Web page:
Worries over living standards as inflation hits highest level since April 2012
Consumer price inflation has hit its highest level since April 2012, sparking concerns about falling living standards.
Today’s announcement will follows a recent OECD report warning that British workers' wages may fail to keep pace with price rises over the next 18 months.
The CPIH index was up 2.7% in May compared to 12 monts previously, with a rise in the price of games and toys one of the main contributing factors.
The Office for National Statitics said there were small increases in food and electricity prices, but they were offset by falls in petrol and air fares, partly thanks to Easter falling in April this year.
Housing prices also grew slightly more slowly thanks to a fall in the number of property sales in London.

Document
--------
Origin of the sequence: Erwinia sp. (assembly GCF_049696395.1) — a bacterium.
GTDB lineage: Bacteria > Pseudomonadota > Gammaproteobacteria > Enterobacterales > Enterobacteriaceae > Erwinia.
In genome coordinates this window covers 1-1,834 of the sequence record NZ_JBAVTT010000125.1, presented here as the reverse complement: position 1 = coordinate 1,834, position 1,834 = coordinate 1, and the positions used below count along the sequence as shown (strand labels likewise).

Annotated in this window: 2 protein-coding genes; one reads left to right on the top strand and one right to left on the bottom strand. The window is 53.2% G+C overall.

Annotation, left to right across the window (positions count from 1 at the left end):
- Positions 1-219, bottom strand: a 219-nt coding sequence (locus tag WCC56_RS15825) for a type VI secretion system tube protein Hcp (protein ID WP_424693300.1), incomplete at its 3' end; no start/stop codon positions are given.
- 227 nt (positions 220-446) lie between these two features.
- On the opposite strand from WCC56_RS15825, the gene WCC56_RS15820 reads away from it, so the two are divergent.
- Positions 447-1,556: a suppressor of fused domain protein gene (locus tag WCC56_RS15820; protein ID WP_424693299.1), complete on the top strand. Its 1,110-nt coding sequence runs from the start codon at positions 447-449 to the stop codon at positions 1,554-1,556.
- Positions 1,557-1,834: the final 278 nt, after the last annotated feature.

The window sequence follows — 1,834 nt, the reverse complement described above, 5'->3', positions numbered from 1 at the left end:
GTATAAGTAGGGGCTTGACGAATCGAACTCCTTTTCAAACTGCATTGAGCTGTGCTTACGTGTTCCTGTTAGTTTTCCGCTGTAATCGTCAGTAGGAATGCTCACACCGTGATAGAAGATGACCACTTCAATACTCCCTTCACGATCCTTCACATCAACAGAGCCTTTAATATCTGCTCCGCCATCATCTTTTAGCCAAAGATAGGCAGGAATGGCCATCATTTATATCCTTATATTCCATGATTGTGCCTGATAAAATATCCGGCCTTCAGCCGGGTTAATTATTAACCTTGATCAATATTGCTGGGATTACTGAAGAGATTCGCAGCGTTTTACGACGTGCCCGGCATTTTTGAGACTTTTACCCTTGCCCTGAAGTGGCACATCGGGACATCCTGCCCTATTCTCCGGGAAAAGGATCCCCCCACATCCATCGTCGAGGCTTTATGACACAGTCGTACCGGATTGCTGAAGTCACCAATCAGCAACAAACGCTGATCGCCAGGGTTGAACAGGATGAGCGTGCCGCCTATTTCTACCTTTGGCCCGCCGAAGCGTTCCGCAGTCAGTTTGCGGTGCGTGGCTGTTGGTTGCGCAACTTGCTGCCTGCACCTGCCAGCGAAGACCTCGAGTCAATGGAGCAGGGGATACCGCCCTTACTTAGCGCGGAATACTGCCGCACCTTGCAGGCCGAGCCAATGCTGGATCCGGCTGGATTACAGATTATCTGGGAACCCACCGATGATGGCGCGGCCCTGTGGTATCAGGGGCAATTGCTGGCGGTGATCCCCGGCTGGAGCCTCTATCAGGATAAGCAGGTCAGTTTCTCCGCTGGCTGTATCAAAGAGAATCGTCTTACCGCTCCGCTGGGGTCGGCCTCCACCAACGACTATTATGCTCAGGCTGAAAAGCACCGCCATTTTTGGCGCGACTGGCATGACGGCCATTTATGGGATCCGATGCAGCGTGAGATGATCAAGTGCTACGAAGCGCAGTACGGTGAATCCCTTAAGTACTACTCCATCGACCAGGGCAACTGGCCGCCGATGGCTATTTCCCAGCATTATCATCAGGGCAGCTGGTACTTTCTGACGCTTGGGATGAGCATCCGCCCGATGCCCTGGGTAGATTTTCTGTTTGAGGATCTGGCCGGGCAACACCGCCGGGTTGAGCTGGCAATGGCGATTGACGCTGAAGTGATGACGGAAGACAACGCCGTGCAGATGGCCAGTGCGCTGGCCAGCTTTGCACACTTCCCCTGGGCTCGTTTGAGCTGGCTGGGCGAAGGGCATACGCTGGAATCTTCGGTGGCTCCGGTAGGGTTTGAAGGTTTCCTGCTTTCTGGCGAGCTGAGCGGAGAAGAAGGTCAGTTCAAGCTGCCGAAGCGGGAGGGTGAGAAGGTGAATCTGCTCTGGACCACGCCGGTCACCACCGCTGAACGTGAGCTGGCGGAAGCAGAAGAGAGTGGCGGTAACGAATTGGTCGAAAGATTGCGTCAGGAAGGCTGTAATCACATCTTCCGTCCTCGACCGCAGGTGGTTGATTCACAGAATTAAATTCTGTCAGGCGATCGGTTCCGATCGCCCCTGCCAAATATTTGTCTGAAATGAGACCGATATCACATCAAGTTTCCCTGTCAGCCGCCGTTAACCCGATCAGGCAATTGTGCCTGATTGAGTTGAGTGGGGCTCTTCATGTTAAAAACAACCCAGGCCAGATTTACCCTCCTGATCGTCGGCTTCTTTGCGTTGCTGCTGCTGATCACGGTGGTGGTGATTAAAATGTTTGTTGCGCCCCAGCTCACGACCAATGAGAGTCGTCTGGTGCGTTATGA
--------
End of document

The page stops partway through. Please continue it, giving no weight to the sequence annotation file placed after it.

The steady rise in inflation since the Brexit vote may reflect higher costs for producers since the fall in the value of sterling, but is also a reaction to more than three years of low inflation.
Between October 2013 and January of this year the CPIH rate did not rise above 2%, and there were concerns in late 2015 that the UK could be heading towards deflation.
The head of the TUC, Frances O’Grady, said the figures were a concern for workers struggling to make ends meet.
“The election showed that working people are struggling. And the biggest price rises in four years won’t provide any comfort,” she said.
“Working people are still £20 a week off worse, on average, than they were before the crash – and now rising prices are hammering their pay packets again.”
TUC analysis of OECD forecasts suggests the UK faces an average real-terms wage fall of 0.5% by the end of 2018, with only Greece, Italy and Austria performing worse among advanced economies.
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